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Bronze Medal at 3K Pursuit World Championships With Only 10 Hours Training Per Week

Case Story: Peter Ettles, 3K Pursuit.
Last year I received an email from Peter Ettles from Scotland asking me for help towards the World Track Championships. Peter had 3K pursuit as his main discipline and scratch race and points race as secondary events.

That email had the perfect timing because I at the same time was working intensively testing and optimizing the principles for my e-book, Time Effective Cycling Training.

After a few emails I understood that Peter was a very busy person who was very limited in training time and also limited in training time on the track.

So it was not an easy job, but I thought it could be a really good way to see if my high intensity training principles would work on ‘older’ cyclists. And just to emphasize the power of this test, Peter was actually preparing for the World Championships in his age group. So it couldn’t be a better scene to show how my training concept worked.

Since Peter had the 3K pursuit as his primary goal, I decided to make his 3,5min maximum power output the value we would track his performance progress with.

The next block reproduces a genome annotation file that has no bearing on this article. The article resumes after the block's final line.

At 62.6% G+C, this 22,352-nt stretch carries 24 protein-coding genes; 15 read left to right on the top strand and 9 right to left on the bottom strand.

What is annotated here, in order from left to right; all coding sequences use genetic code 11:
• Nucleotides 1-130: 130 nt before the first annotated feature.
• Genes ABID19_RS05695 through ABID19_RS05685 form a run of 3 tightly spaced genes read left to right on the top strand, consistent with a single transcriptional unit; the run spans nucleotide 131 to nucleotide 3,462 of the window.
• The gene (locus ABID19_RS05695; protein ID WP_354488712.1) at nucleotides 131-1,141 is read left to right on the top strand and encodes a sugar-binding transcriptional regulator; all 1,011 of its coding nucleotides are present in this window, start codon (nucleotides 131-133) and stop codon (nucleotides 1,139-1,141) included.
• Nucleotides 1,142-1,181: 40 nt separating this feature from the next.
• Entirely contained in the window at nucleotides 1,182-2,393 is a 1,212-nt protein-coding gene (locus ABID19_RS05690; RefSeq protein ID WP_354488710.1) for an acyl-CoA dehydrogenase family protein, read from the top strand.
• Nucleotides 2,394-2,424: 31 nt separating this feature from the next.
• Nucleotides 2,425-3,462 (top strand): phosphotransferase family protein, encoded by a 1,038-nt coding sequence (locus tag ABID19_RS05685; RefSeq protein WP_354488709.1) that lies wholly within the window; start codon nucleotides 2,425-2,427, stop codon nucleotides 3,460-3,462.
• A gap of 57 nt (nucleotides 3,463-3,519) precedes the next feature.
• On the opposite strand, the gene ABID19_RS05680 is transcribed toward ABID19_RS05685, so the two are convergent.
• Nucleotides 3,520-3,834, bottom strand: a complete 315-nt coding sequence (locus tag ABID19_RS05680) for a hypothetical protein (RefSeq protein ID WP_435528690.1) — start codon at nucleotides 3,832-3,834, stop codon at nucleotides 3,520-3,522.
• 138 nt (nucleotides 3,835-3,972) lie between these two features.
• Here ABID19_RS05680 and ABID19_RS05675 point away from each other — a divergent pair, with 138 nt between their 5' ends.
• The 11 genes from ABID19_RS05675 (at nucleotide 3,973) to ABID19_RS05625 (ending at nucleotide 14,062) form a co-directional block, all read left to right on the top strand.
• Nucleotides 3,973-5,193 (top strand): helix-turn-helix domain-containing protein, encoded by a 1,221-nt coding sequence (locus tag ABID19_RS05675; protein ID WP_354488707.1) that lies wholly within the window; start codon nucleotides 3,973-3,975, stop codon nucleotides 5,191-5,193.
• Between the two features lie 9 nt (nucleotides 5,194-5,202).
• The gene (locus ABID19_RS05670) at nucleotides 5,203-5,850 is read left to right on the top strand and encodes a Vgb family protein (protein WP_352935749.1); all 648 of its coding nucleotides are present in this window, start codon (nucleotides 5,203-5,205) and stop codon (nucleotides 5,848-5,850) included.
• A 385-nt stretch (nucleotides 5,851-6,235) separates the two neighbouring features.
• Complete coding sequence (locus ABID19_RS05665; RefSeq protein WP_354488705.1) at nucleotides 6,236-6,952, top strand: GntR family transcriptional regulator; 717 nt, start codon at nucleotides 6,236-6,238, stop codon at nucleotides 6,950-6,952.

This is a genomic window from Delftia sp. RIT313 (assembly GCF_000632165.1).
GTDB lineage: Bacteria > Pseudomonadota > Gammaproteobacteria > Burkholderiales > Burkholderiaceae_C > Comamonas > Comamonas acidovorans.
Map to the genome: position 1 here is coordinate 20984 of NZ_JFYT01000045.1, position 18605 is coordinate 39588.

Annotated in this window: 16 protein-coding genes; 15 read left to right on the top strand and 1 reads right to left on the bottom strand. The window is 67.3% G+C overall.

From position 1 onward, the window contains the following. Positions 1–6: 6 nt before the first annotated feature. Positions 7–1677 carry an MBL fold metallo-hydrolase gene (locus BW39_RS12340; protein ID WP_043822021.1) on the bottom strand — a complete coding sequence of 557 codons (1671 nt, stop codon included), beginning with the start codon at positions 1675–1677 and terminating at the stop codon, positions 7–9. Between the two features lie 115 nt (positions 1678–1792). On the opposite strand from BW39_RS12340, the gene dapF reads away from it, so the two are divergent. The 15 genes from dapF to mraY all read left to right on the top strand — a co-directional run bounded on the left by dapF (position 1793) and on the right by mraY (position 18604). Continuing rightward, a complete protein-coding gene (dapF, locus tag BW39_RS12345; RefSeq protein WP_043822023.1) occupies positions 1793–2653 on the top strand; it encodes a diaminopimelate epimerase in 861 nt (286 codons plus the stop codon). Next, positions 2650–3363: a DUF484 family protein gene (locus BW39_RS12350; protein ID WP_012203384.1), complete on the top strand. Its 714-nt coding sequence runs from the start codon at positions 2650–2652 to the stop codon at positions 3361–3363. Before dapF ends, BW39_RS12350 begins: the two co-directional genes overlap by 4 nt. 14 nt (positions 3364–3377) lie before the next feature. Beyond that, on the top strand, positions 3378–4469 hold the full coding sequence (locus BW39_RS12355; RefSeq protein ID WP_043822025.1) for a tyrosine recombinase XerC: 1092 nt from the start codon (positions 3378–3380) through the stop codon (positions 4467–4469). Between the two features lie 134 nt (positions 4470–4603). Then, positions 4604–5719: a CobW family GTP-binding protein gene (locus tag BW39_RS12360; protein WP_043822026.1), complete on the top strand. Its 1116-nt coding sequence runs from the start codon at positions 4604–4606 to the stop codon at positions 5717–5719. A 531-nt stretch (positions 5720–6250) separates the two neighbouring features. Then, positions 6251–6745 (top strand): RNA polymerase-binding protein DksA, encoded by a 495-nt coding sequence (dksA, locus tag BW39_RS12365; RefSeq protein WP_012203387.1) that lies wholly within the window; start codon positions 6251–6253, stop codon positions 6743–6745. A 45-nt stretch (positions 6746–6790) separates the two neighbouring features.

Getting started with the training towards 3K pursuit

In the first week of the training program he performed 396W with a body weight of only 76,0kg. Riders who have experience with power meter training will know that these numbers are highly respectable. And please remember that this guy was competing in age group 45 to 49.

So it was clear that Peter was already performing really well, but nevertheless, he wanted to do even better.

That was some kind of a challenge for me!

I decided to make a full training plan of 13 weeks with an average training time of 10hours per week (range: 6 to 15hours per week). His training was targeted the physiological skills required for an optimal performance at the track events he was participating in. Though, there was a primary focus on the 3K pursuit, because that was his personal favorite.